Juan Carlos Velten

Intergalatic Defender // Innovation Lab SV

JC could well be the only person who lists his failed startups in Linkedin - three in total - and calls them as such. No makeup required because failing is an integral part of JC's relentless pursue of opportunity, which has paid off handsomely.

JC is the founding partner of Zealmark, an innovation agency that helps tech companies in Silicon Valley craft their unique sticky story, develop innovation processes and generate a culture of ingenuity. JC always has a foot in the "do-good" space, and Zealmark also helps social enterprise companies stand from the pack with kick-ass communication and marketing. JC is also the Chairman of the Harvard Business School Community Partners, which generates pro-bono consulting opportunities for HBS's 7,000 Bay Area alumni so they can help non-profits using their business skills and talents. This 30-year organization has doubled in size in JC's two years as chairman.

He started his marketing career in brand marketing at Procter & Gamble’s international division developing all business aspects of multi-billion dollar brands in Latin America and Europe. Actually, his six years there saw a couple of failed product line extensions for the brands he was working on.

After his Harvard MBA he decided to go the tech route and landed a job at Silicon Graphics - then the coolest visual computing company on Earth. But the entrepreneurial bug had been planted and after two years JC became a Silicon Valley entrepreneur. In 2000 he started tech firm - SoftCoin. The company created technology the first offline-to-online promotions for dozens of brands at Pepsico, Dr Pepper Snapple, P&G, Unilever, Nestle & Kraft; and got venture capital investment from Greylock, RRE and Draper, before it was sold to Kroger - America's second largest grocery store - in 2012. JC invented the SoftCoin - for which he holds three patents - wrote the tech specs for all the company's products during his years at the company and ran marketing. After SoftCoin he started The Funding Bee (TFB), a platform to enable schools and non-profits to create a marketplace to raise cash from parents, it was launched in four schools in San Francisco and failed miserably. Joining this distinguished list was Couperate, a system for consumers and businesses to easily negotiate coupons, and Vocal, a location-based message board that got exactly nowhere.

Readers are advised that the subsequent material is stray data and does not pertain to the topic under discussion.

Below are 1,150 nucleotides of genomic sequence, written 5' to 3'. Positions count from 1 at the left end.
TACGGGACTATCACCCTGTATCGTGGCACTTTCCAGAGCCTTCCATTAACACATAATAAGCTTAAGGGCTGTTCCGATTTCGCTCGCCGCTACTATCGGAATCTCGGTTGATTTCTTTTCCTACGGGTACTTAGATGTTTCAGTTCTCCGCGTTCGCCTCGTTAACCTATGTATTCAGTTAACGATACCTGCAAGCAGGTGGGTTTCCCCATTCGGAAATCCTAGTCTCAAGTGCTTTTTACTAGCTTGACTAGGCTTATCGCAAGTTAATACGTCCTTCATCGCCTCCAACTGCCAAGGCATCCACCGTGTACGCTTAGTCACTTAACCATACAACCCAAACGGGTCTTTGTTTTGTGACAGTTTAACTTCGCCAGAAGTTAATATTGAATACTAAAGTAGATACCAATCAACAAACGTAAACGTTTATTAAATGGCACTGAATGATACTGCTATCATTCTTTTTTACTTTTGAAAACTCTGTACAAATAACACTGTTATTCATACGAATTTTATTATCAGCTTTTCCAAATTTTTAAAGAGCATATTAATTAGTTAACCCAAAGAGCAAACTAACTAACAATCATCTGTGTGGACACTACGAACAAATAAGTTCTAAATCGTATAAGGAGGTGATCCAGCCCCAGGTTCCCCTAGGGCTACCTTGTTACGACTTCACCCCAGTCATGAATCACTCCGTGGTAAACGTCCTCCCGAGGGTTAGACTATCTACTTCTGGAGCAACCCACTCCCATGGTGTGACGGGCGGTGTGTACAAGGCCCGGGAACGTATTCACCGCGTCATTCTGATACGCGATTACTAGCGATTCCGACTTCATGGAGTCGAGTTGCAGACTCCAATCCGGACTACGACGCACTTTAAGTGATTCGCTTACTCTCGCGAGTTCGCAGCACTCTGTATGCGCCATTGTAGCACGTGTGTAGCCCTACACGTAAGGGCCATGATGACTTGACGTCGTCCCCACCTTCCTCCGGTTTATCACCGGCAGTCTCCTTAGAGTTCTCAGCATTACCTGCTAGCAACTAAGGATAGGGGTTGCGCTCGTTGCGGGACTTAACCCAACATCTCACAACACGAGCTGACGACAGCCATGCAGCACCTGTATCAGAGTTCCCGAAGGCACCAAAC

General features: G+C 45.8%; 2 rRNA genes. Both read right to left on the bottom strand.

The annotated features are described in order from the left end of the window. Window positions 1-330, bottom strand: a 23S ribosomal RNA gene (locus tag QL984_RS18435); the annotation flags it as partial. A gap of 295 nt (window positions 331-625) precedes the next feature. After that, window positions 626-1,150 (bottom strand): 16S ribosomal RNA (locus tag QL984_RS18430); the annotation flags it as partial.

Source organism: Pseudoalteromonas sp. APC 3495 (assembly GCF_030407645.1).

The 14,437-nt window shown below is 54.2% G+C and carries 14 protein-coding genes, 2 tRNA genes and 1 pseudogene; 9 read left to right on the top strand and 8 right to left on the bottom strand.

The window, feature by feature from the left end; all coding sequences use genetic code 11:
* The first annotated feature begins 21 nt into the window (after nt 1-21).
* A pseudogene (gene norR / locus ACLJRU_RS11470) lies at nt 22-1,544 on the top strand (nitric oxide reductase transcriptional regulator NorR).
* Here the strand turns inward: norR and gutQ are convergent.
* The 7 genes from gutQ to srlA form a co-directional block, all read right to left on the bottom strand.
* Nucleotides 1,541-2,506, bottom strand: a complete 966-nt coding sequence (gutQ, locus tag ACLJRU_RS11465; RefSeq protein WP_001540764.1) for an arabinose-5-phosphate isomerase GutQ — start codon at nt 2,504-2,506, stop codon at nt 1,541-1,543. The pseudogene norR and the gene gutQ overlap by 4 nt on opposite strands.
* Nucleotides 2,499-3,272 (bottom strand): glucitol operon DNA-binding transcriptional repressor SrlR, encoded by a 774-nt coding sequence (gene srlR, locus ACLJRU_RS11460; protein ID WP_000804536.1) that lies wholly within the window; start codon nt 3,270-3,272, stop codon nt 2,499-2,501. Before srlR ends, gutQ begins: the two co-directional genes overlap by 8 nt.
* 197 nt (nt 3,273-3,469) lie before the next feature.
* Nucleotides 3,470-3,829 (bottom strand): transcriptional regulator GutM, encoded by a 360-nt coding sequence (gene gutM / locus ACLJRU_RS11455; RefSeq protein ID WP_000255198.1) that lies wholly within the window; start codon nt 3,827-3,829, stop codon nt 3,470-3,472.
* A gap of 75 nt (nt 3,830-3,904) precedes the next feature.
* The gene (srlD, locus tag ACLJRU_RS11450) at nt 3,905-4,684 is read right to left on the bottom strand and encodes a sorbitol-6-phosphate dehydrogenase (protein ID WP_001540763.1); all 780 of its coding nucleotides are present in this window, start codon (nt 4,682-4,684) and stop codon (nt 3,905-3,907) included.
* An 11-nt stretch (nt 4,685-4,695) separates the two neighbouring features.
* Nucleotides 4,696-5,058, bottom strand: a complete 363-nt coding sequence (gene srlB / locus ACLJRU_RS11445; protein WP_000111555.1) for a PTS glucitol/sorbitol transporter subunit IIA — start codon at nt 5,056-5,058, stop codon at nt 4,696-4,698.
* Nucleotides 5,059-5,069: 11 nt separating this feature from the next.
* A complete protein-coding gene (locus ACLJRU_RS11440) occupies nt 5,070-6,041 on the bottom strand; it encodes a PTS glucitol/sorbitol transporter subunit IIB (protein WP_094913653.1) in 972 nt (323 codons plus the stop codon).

JC has an MBA from Harvard Business School, two bachelor degrees - in Marketing and in Economics - from the University of Texas at Austin, and a masters in philosophy from ITAM in Mexico City. JC is an avid screenwriter, a guest teacher at Stanford and USF, and a science nerd.

His Linkedin sums him up: "Intergalactic Defender."